consolidation in undoing" (Spivak 1123) and re-becoming where activity emerges. Interrelated behaviour which is unceasingly
greater than the sum of it's parts.

sources and relevant texts
Zizek, Slavoj.
What Rumsfeld Doesn't Know That He Knows About Abu Ghraib
. In These Times. May 21, 2004.

Snyder, Gary.
No Nature: New and Selected Poems.
New York: Pantheon Books. 1992. Print.

Clark, John.
On Being None With Nature: Nagarjuna and the Ecology of Emptiness.
Capitalism Nature Socialism. Routledge. Vol. 19, Iss. 4, 2008.

Sieg, Petra (Tara).
Buddhism and the Earth: Environmental Thought in Early Buddhist Philosophy
. Ontario: Brock University. 2004.

Bai, H.
Zen Aesthetics and Animated Perception: Excerpts from Bai, H Learning from Zen arts: A lesson in intrinsic valuation.
Journal of the Canadian Association for Curriculum Studies, 1(2), 1 - 14. 2003.

Spivak, Gayatri Chakravorti.
Who Claims Alterity.
1989. in Harrison, Charles, and Paul Wood. Art in Theory. Oxford: Blackwell, 1992. Print.

Lewontin, Richard C.
Biology as Ideology: The Doctrine of DNA.
Toronto: House of Anansi. 2011. Print.

Giraud, Eva.
Posthuman Politics Under Biocapitalism.
Interview by Samuel Grove. New Left Project. Web. 25 April 2013

Ferrando, Francesca.
Towards a Posthumanist Methodology. A Statement
. in Narrating Posthumanism. Frame, 25.1, Utrecht University. May 2012,

Edgar, Tricia. Talking Trees: Real Life Ents Cooperate with Each Other. Decoded Science. Web. 14 June 2011.

Simmard, Suzanne.
Prof. Suzanne Simard Talks about 'Mother Trees'
. Excerpt from UBC Reports. Vol 57. N. 7. UBC Faculty of Forestry. Vancouver. Web. 16 May 2011.

MacIntosh, Steve.
Evolution's Purpose:
an integral interpretation of the scientific story of our origins.
SelectBooks, New York. 2012. Web. 2012.

Latour, Bruno.
On Actor Network Theory: A Few Clarifications.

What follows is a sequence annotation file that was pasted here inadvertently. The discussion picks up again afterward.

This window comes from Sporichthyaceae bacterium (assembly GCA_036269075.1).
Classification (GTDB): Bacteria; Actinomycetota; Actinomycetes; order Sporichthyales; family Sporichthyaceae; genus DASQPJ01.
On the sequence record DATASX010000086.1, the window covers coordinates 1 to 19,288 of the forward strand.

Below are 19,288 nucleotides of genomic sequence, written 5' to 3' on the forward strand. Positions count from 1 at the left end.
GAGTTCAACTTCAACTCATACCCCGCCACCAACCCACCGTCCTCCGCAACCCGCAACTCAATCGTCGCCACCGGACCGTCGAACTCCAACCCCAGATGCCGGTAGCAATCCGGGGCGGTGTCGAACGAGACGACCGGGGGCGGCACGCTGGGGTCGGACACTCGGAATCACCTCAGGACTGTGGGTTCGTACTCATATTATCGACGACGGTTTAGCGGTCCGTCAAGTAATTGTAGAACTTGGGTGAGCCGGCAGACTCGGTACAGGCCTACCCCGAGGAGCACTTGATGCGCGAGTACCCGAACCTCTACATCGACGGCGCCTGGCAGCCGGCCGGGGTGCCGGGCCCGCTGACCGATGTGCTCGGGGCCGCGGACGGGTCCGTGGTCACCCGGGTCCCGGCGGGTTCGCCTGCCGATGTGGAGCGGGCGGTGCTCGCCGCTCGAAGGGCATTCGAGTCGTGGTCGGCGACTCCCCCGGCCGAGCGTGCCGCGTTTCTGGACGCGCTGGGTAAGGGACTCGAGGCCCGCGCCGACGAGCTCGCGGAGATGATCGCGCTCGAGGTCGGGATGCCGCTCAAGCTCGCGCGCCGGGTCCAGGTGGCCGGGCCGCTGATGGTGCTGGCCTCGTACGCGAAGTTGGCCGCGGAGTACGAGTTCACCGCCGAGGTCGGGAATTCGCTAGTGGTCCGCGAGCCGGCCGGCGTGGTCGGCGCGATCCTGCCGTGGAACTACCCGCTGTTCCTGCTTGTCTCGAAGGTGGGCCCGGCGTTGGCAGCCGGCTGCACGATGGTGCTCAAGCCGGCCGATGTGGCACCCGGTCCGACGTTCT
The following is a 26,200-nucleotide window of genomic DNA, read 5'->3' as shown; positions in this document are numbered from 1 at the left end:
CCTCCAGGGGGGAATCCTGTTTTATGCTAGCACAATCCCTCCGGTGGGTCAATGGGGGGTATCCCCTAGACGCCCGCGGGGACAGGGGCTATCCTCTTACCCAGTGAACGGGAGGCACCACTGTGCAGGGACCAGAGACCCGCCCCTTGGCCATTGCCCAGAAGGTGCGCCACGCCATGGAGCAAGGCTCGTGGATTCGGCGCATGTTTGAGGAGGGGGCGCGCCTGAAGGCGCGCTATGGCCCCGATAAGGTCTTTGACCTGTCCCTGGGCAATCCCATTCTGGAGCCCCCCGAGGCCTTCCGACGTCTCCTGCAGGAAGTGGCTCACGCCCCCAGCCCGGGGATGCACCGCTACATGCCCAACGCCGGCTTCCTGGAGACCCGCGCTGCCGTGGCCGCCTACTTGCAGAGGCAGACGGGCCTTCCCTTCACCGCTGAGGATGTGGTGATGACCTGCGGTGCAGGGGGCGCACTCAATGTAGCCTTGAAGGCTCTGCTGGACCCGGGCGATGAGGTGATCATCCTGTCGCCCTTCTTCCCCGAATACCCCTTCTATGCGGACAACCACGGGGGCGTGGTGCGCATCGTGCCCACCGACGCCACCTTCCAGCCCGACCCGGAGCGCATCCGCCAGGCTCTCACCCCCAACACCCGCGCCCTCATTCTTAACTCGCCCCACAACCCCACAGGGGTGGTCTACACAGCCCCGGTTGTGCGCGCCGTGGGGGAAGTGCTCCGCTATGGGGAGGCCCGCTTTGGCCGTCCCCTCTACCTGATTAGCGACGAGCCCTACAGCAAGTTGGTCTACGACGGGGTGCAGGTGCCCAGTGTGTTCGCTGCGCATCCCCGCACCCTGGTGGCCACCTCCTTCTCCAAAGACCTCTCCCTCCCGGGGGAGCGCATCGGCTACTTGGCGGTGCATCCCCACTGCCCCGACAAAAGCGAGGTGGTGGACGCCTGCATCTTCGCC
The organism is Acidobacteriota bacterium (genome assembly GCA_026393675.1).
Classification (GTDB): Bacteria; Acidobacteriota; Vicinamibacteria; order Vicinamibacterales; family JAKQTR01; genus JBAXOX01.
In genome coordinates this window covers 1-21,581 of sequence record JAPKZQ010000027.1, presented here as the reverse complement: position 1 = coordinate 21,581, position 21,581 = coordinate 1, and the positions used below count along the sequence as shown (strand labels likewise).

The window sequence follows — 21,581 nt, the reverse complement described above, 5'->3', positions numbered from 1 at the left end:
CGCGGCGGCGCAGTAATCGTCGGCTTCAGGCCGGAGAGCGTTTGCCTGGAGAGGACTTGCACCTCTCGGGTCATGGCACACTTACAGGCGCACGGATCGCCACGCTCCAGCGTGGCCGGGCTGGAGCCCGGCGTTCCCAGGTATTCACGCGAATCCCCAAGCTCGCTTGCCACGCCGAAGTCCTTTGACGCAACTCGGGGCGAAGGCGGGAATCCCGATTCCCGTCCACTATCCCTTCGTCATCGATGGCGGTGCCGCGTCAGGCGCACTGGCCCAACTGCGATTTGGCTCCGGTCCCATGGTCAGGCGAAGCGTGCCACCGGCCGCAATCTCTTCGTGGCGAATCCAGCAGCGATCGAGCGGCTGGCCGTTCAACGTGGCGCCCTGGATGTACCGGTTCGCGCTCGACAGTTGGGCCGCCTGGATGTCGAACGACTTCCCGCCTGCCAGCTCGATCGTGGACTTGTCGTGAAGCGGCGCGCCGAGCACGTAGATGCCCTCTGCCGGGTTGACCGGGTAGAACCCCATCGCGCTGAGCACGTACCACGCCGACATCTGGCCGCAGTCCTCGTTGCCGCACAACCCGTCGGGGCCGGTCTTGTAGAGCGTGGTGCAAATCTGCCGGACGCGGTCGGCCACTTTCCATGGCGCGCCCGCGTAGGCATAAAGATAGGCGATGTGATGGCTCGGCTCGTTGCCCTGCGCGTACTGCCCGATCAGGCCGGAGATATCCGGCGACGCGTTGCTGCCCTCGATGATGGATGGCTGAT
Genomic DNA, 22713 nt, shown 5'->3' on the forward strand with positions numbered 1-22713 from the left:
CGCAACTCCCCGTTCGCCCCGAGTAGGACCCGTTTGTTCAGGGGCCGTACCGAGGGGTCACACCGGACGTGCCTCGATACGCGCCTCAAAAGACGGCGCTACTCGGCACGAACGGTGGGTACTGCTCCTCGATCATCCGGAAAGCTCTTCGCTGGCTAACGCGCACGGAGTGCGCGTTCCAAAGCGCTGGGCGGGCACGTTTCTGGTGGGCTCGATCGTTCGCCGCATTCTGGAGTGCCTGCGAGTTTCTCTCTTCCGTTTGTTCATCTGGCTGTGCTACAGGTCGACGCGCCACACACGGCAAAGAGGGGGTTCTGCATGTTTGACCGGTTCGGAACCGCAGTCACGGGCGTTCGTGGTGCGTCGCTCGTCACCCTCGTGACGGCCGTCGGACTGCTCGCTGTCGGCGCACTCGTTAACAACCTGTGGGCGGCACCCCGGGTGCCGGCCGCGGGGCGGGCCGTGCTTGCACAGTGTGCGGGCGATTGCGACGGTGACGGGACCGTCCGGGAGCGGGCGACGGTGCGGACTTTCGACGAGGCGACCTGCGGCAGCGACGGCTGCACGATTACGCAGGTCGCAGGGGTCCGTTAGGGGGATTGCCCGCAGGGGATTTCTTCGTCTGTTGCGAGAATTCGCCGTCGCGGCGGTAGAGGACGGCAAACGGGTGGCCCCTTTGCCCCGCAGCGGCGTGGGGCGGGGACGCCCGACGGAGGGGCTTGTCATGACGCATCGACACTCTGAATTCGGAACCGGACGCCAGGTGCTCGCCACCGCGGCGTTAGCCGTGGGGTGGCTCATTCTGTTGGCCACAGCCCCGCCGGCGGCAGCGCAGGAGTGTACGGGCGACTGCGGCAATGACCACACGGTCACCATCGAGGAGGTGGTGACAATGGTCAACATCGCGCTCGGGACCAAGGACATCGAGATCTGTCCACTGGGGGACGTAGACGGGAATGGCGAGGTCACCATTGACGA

Centre for Social Theory and Technology (CSTT), Keele University, UK. Web 1998.

Thinking the Form, Flesh, and Flow of the World : Ecoculture, Geophilosophy, Mediapolitics - blog.uvm.edu/aivakhiv



On Being None With Nature: Nagarjuna and the Ecology of Emptiness - www.cnsjournal.org/articles/Dec%202008/Clark.19.4.Dec.08.doc

IDLENOMORE: Worldwide grassroots, indigenous, solidarity advocacy group, opposing unilateral & colonial legislation - idlenomore.ca

And finally, the emergent property that
is central to this section, Consciousness.
exemplifies a physical and procedural behavior from which consciousness is associated. Even without the somewhat reductive material analogy of the mind as emergent of the brain, all organisms with the capacity for sociability (even at the cellular level) are living assemblages of 'simpler' activity, involved in a process of creating representations of their domain/conditions that enable themselves (and the systems that arise therefrom) to globally react to a respective environment; of which
we may often ignore.
Classical Tibetan: "for whom emptiness is possible"
Classical Tibetan: "for those everything is possible"
Léopold Survage.
The emergence of consciousness.